By Ray Stern
By New Times
By Amy Silverman
By Stephen Lemons
By Stephen Lemons
By Monica Alonzo
By Chris Parker
By New Times
But just seven years later, Governor Symington has seen the light and now uses "states' rights" rhetoric that could come from Mecham's 1982 book, Come Back America.
In the early 1980s, Mecham was calling for the return of federal lands to state control, getting the federal government out of education, putting states in charge of welfare and eliminating income taxes. Mecham was forging a platform to turn the nation back from Roosevelt's New Deal "socialism" to a Jeffersonian democracy as long ago as the 1960s.
Removed from office in April 1988, his Glendale Pontiac auto dealership sold, Evan Mecham appeared to be permanently cut out of Arizona political life. He was largely remembered as the governor who rescinded the Martin Luther King paid holiday in Arizona.
It is forgotten that Mecham revoked the paid holiday only after receiving a legal opinion from former state attorney general Bob Corbin--an opinion holding that the holiday was illegally created by Mecham's predecessor, former governor Bruce Babbitt. A strict constitutionalist, Mecham says he had no choice but to repeal the holiday.
It's this literal view of the Constitution--both federal and state--that has brought Mecham political fortune and disaster. Mecham's political career has had more ebbs and flows than a desert wash. Once again, the waters are rising.
Mecham finds himself in the middle of a surging tide of constitutional enthusiasm sweeping through the country. Mecham now is leading a nationwide effort to put an independent constitutionalist in the White House in 1996.
"Let's just get back to the Constitution and elect a president who doesn't owe their election to special interests and to the world elitists," Mecham says.
Perhaps because of his long-shot, much-derided but ultimately successful campaign for governor in 1986, Mecham earnestly believes that a constitutionalist candidate can win the White House.
"This thing is just happening so fast it is going to explode," he says.
Mecham vows he will not be a candidate this time around. But he is trying to convince scores of constitutional organizations scattered across the country to unite, at least long enough to nominate one independent candidate for president.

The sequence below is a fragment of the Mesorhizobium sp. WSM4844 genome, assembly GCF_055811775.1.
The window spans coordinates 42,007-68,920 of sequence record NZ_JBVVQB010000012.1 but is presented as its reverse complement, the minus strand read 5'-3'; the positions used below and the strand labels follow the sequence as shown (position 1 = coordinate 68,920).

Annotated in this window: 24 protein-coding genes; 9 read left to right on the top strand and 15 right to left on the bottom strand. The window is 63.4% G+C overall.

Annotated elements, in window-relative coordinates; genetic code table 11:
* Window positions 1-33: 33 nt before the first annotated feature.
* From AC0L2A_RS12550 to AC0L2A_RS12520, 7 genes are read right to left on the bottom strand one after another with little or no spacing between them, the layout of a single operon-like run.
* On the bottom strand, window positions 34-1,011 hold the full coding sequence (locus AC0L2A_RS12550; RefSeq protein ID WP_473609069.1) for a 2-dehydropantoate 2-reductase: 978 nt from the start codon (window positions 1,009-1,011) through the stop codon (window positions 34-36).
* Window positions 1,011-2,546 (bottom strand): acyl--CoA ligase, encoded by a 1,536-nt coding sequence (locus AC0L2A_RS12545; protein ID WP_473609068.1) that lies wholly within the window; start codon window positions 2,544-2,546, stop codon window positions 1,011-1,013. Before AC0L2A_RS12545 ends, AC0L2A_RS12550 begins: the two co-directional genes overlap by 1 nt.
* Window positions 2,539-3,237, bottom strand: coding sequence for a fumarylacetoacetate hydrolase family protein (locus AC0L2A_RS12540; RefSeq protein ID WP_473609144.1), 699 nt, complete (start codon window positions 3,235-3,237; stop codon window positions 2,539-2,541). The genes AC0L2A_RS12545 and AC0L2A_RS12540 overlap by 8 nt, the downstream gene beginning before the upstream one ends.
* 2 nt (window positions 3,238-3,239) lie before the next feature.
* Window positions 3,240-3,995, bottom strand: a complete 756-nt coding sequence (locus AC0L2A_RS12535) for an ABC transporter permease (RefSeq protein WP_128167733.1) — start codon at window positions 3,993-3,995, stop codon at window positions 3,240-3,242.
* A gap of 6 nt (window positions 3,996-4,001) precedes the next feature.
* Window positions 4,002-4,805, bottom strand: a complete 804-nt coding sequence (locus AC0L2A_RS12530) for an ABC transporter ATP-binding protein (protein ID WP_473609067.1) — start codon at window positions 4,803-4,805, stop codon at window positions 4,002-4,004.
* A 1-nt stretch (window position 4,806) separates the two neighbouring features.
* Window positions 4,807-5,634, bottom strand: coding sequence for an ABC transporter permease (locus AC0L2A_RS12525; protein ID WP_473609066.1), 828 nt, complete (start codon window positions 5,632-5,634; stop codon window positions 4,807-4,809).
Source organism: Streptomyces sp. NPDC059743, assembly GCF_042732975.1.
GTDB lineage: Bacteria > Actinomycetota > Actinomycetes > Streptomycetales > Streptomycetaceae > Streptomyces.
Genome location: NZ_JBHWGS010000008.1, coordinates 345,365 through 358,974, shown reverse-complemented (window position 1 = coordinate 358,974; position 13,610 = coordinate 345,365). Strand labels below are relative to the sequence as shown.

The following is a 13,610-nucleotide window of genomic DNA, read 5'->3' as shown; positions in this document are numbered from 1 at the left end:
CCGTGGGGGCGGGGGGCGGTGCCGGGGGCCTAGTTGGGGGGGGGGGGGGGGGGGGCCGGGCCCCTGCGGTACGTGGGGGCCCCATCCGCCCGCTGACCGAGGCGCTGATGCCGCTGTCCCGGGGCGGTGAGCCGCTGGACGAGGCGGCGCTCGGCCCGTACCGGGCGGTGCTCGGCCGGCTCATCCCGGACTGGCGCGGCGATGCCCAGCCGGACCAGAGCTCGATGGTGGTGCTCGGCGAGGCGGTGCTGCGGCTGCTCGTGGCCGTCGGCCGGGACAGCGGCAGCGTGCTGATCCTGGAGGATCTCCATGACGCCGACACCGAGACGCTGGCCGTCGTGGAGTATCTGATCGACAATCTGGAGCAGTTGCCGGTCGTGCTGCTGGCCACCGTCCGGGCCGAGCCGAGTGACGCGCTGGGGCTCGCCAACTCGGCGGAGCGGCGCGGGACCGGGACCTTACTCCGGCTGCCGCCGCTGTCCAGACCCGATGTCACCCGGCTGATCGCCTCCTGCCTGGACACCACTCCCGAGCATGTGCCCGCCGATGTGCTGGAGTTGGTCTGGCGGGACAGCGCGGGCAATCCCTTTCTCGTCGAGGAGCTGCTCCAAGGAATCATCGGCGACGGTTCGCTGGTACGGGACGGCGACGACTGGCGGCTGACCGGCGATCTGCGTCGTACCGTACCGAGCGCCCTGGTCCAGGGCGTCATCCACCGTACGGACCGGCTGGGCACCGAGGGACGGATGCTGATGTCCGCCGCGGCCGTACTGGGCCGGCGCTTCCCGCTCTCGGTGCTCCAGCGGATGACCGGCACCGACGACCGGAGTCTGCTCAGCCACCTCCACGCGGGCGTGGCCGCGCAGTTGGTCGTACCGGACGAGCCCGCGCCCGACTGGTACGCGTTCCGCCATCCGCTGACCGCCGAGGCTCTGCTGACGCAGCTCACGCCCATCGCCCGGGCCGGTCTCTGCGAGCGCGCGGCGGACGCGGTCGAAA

Worked out in detail last month at the Mid-American Constitution Conference in Kansas City, Missouri, the national constitutionalist plan involves formation of a grassroots group called the Constitutionally Unified Republic for Everybody, or CURE. The group will be subdivided into state groups, under the name Take America Back.
The members of each Take America Back group will select delegates to attend a national CURE convention, where a presidential candidate will be nominated early next year.
According to Mecham, who is leading the unification movement as chairman of the Constitutionalist Networking Center, some of the leading contenders for the nomination are former U.S. representative William Dannemeyer of California; Charles Collins, a conservative businessman from Florida; and California state Senator Don Rogers.
Mecham is convinced the public will vote for an independent candidate; he points to Ross Perot's 1992 run for the presidency.
"You don't need a party," says Mecham. "We've been brainwashed into thinking you have to have a party to do anything. But that isn't it at all. That's the way they have kept control, is through parties."
They play a big role in Mecham's world view and political philosophy.
Internationally, they are conspiring to disarm America and turn U.S. troops over to the control of the United Nations. Mecham says President Kennedy started the process through a State Department directive titled "Freedom From War." President Bush accelerated the move toward a one-world government, controlled by the United Nations, by engaging in the Persian Gulf War.
Nationally, they undermine the Constitution by illegally passing laws that give the federal government powers properly reserved to the people and the states. Mecham says this shift in power is being systematically undertaken by "elitists." As evidence, he points to the book Tragedy and Hope by the late Dr. Carroll Quigly, a former Georgetown University professor and mentor to President Clinton.
"He tells how they took over the education system, the entertainment industry, the principal parts of the media, the banking system, thus controlling the economy and thus controlling the country," Mecham says. "And that's working to put everything into a one-world socialistic superstate in which the United States ceases to be an independent country."
They may even have been responsible for the Oklahoma City bombing, Mecham implies. Many people at the Mid-American Constitution Conference are having a hard time believing the government's explanation concerning the bombing, Mecham explains.
"There is a general feeling that it is as phony as a three-dollar bill," Mecham says.
And locally, they corrupt public officials and run drugs into the country, destroying the lives of children and crippling the work force.
Once they saw that he was trying to stem the drug flow into Arizona, they decided he needed to be removed from the governor's office, Evan Mecham says.
Freedom of Press, Punch and Shove
Graham County Sheriff Richard Mack burst into national prominence in February 1994 when he filed a federal lawsuit challenging the Brady Bill. Before that, Mack was just a rural county sheriff whose biggest headache was environmentalists protesting construction of telescopes on nearby Mount Graham.